Bronze figurine of a lictor (magistrate's attendant)
Roman, 20 BC- AD 20
Carrying fasces, the Roman symbol of power
The figurine shows a lictor, one of the officials who accompanied the higher magistrates of the Roman state on public and ceremonial occasions. He is dressed in a toga, the formal wear for all Roman citizens, and he wears a wreath on his head and carries laurel leaves in his right hand, a symbol of religious importance to the Greeks and Romans. In his left hand he carries the fasces, an axe bound to a bundle of rods. This was the symbol of the power of the magistrates to impose either corporal punishment (with the rods) or capital punishment (with the axe).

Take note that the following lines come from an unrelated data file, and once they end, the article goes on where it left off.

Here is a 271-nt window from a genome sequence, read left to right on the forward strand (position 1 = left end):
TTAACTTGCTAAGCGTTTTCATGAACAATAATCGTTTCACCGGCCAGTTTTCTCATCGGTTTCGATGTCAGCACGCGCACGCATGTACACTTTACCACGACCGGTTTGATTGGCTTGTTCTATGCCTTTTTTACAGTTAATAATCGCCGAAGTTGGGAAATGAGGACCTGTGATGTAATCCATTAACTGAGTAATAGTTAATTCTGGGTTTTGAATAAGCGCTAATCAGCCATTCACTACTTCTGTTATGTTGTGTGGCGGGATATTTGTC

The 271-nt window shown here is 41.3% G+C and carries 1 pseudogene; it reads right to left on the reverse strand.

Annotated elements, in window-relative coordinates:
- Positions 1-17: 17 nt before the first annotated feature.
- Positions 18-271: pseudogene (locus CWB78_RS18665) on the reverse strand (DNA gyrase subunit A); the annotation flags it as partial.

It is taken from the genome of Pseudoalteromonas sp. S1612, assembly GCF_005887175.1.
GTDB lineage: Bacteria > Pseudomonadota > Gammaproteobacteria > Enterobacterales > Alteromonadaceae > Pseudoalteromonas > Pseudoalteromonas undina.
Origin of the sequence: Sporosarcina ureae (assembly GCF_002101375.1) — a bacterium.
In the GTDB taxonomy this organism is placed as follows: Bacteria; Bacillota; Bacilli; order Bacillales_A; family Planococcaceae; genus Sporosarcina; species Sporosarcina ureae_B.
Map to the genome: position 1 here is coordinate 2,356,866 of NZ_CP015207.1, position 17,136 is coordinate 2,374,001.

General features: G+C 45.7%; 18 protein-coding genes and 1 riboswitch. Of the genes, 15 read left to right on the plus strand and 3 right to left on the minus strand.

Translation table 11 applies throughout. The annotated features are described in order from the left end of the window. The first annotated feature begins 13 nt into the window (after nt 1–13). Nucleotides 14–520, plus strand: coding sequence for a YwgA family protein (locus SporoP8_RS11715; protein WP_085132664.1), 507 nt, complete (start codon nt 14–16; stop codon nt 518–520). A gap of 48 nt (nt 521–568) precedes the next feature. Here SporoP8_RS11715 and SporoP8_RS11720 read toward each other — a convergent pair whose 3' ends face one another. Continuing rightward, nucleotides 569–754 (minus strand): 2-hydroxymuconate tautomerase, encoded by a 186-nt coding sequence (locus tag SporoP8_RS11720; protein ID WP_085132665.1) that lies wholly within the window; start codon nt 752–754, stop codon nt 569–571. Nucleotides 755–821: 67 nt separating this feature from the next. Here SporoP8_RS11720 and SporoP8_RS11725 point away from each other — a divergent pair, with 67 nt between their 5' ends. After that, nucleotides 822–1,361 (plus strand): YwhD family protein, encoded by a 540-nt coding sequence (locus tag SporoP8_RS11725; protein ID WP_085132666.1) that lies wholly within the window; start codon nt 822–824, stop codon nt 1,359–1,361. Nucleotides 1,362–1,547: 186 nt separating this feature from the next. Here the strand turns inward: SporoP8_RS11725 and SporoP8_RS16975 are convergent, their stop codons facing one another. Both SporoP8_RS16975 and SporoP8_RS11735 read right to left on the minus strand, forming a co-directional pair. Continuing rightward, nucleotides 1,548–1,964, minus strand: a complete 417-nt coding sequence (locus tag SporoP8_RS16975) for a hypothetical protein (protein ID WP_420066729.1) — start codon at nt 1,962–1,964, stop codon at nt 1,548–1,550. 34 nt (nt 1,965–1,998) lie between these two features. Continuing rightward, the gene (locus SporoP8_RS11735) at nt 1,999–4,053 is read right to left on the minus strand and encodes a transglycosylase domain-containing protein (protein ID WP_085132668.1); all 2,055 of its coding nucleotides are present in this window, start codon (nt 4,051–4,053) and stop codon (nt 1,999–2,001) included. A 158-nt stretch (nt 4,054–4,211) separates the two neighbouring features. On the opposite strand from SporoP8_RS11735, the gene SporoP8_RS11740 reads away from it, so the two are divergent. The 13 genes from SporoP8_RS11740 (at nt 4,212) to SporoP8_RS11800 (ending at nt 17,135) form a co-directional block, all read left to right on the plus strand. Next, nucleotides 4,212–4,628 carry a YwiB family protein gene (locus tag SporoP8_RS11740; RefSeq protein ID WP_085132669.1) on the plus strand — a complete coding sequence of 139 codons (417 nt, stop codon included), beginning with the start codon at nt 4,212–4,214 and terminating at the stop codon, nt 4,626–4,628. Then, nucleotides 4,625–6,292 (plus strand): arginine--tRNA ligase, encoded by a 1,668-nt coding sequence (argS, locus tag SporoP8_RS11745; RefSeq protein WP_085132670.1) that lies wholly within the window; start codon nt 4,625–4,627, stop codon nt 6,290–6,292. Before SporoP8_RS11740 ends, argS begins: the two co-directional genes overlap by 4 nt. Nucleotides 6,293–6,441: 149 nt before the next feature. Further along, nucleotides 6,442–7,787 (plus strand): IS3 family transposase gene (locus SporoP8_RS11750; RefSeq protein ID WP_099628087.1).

The symbol of the fasces was adopted in the early part of the twentieth century by Mussolini's national socialists in Italy, who called themselves 'Fascisti'. The symbol was widely used by the authorities of the time, on buildings, monuments and publications, and examples can still be seen in Rome and other Italian cities today.
S. Walker, Roman art (London, 1991)